This tutorial outlines a set of example steps using Audacity to digitize LPs to create files that are ready for CD creation, loading into a digital jukebox or portable music player. There is no fixed “right” way of working – there are many alternatives; like any recipe, it can be adapted to suit your personal needs.
This workflow does not at any stage necessitate the saving of an Audacity project (though you may wish to do that if you need to interrupt your work). Your final goal will be to export WAV files for CD creation or other file formats which might be more suitable for your needs.
While all of the processing in this tutorial is carried out using Audacity, some users may prefer to use alternative software for specific sub-tasks like noise removal and the removal of clicks and pops (Audacity’s Click Removal may not give as good a result as other software).
For more details of the steps involved in this workflow please see the tutorial set Copying tapes, LPs or MiniDiscs to CD.
- Audacity Settings
- Clean the LP
- Flattening a warped LP
- Recording levels
- Raw master backup
- Remove DC offset
- Reduce subsonic rumble and low frequency noise
- Remove clicks and pops
- Reduce hiss and high frequency noise
- Place the song labels
- Silence the inter-track gaps
- Fade Ins/Outs
- Adjust Label positions
- Track names
- Advanced labeling techniques
- Amplitude adjustment
- Export a set of WAVs
- Export labels
- Alternative software
- Consider starting out with some LPs or singles that you care less about, this way you will not need to go back and repeat important earlier transcriptions that you made.
- Start with a recording that you are very familiar with; your first goal will be to ensure that you have as perfect a digital copy of the material as possible.
- Clean-up steps are optional and need only be applied if your recording requires them.
Work with Audacity set to a project rate of 44100 Hz and 32-bit sample format (these are the default quality settings). You may use 16-bit if you prefer; it will give smaller working file sizes but you may lose a little quality in some of the processes. Export WAV files at 44100 Hz 16-bit PCM stereo, the standard required for burning CDs; this will also produce WAVs which are accepted for import by iTunes (and most other music player software).
Clean the LP
Cleaning the LP carefully and thoroughly before recording it will reduce the number of clicks and pops and will improve the quality of your recording.
Prepare a solution of lukewarm water mixed with a little dish washing detergent. Use a soft, clean washcloth (or piece of velvet) to carefully wipe the LP’s surfaces – try not to get the label wet. The detergent will float away all the greasy fingerprints – a gentle scrubbing motion will help. Rinse in lukewarm water until all the detergent is gone. Finally, rinse in distilled water (which dries and leaves no residue behind). Air dry your record thoroughly before playing – do not be tempted to play the record “wet” as this may damage the LP and possibly your stylus.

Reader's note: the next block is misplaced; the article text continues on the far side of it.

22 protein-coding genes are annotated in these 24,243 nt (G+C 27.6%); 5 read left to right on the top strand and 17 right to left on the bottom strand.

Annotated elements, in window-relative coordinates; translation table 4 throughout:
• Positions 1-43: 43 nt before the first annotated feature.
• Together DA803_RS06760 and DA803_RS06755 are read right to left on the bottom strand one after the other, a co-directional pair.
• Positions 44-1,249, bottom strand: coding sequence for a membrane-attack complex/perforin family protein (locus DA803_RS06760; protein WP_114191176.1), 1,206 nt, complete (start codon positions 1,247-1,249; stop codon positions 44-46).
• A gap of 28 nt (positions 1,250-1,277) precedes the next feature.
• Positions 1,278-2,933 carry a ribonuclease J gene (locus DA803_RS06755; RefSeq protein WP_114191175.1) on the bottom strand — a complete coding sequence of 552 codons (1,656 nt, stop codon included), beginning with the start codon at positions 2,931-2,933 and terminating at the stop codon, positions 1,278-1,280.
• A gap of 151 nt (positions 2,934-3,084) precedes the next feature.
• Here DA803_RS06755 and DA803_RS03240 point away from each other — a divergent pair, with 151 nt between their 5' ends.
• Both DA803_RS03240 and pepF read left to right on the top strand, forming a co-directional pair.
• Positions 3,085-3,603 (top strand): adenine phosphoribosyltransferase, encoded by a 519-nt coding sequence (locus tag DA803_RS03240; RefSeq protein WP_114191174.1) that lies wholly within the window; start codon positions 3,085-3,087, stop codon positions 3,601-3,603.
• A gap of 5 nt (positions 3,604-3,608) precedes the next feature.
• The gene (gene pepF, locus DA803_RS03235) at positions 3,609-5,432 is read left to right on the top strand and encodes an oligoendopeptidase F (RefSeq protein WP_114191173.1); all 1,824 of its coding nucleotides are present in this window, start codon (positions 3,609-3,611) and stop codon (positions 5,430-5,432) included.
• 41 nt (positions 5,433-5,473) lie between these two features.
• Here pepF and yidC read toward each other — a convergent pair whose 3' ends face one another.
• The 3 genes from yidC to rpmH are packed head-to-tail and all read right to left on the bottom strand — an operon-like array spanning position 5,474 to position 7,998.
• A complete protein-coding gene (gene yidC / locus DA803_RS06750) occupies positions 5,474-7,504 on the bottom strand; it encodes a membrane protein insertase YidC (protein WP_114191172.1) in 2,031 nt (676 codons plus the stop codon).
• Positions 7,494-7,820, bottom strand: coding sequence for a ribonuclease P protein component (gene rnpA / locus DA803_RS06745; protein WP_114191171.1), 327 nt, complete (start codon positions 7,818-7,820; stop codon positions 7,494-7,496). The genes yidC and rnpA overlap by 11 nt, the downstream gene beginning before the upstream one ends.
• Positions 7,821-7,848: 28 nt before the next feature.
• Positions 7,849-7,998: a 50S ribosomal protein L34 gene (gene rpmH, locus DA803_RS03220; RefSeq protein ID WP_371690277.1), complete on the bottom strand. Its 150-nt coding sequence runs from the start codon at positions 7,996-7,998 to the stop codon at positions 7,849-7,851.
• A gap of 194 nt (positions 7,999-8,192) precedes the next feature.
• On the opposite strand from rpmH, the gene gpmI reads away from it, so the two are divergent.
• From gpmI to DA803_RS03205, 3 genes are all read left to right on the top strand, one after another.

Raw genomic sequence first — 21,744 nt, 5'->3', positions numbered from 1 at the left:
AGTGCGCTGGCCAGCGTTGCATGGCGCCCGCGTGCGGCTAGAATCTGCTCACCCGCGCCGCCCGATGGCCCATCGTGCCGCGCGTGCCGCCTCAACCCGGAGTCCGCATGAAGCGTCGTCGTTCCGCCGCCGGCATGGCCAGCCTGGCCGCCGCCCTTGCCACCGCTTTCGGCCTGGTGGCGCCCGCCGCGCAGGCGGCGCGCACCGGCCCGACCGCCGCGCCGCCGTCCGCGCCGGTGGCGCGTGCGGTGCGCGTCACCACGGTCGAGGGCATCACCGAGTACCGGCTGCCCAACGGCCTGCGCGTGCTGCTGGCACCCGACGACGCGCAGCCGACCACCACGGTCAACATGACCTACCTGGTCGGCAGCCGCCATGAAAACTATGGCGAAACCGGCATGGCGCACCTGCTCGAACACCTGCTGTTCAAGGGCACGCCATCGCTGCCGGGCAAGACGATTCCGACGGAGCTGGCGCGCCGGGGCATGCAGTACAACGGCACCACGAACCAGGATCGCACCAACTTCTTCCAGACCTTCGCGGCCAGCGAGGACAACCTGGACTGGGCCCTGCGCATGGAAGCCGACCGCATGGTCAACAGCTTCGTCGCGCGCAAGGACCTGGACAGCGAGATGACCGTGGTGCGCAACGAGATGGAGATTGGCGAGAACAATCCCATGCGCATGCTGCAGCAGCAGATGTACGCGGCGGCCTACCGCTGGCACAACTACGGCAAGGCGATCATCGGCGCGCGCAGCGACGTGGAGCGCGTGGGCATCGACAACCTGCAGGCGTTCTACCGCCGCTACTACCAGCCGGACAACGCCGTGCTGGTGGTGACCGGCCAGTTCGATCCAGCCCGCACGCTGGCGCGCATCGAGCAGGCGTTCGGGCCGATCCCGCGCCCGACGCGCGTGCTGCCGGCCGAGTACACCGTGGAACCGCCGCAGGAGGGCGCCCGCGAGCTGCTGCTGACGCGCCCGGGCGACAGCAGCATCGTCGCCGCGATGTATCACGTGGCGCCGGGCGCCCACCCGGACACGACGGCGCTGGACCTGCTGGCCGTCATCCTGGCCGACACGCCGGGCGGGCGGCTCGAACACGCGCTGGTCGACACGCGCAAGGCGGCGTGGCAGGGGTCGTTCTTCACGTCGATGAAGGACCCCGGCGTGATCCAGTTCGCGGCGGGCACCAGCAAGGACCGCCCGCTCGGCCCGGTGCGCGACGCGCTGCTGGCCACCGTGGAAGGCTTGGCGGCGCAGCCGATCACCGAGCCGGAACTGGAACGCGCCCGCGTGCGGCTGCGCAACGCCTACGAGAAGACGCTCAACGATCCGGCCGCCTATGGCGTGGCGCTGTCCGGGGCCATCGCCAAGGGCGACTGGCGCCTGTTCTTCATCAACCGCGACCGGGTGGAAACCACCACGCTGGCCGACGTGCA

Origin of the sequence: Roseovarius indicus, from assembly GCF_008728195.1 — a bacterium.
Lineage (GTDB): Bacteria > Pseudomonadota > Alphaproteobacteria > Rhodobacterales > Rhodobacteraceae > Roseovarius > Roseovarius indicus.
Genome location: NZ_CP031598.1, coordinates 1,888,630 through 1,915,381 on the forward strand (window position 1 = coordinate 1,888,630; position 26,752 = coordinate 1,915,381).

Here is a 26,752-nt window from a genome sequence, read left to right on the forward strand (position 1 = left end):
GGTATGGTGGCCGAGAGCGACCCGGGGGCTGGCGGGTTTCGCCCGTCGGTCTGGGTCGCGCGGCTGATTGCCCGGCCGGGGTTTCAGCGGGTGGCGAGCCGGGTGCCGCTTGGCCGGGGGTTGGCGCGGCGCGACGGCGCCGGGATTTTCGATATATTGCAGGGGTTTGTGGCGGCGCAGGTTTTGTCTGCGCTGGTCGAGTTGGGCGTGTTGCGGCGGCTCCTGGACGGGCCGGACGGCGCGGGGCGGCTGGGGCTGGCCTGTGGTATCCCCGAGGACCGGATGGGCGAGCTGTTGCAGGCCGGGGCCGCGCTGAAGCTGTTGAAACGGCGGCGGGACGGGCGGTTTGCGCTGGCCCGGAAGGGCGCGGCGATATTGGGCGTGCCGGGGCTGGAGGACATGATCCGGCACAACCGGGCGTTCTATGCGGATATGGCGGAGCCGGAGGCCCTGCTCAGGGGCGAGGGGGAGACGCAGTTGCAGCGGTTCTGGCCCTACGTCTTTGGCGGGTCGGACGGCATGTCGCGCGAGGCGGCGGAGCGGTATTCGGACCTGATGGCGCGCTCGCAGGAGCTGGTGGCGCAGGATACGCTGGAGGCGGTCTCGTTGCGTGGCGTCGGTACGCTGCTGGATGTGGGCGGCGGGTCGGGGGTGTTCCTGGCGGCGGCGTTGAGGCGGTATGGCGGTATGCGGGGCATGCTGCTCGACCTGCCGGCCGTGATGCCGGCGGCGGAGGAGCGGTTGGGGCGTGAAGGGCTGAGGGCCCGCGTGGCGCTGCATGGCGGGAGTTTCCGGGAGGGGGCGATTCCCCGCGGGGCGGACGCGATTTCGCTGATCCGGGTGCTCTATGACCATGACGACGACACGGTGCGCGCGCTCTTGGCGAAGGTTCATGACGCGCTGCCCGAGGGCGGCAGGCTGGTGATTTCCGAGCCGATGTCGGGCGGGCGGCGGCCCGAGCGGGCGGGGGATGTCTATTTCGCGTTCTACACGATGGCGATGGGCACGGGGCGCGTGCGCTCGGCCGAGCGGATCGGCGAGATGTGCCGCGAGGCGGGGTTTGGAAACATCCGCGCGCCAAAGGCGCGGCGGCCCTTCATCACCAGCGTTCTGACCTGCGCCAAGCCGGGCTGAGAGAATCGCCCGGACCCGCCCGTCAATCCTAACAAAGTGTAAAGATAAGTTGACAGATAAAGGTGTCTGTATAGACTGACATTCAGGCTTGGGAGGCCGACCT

There are a number of commercially available cleaning fluids and cleaning machines that you may wish to consider:
- KAB EV-1 Record Cleaner & KAB cleaning solution
- Disco Antistat
Flattening a warped LP
If an LP is warped it may not track or play properly; if so, you could try to ease the warps in the vinyl. Place the album in its sleeve and cover between two sheets of flat wood, plywood, glass or similar in a warm room and place some heavy (but not too heavy) weight on top. Leave in the warm room for several days and then try playing it.
Alternatively, stabilizing rims or clamps on a conventional turntable can be used to safely play all but the most extremely warped LPs (some high-end turntables come supplied with such a clamp). A more expensive alternative is to use a laser turntable.
Read this page about making a test recording then make a test recording of portions of the LP (or even a whole side) so as to check the levels. It is important to avoid any clipping during the recording! Try to aim for a maximum peak of around –6 dB (or 0.5 if you have your meter set to linear rather than dB).
Record both sides into the project prior to doing the processing. You can either Stop the recording after the first side using the button or and then use (or use SHIFT + R) to restart recording when you are ready. Alternatively you can pause by pressing the button (or use ) at the end of the first side and then press the button again once you are ready to record the second side.
After recording you may find it helpful to zoom out to display the entire recording in the Audacity window.
You may prefer to work with a single side of an LP at a time as that gives a smaller working set.
Raw master backup
Export a single WAV for this recording at 32-bit float (not 16-bit).
Retain this WAV file as a maximum quality “raw capture” file that you can import back into Audacity later to start over (if you damage the project while working on it).
Remove DC offset
DC offset can occur at the recording stage so that the recorded waveform is not centered on the horizontal line at 0.0 amplitude. If this is the case with your recordings, see the Normalize page for how to use Normalize to remove DC offset and how to check if your Windows sound device can perform this correction automatically.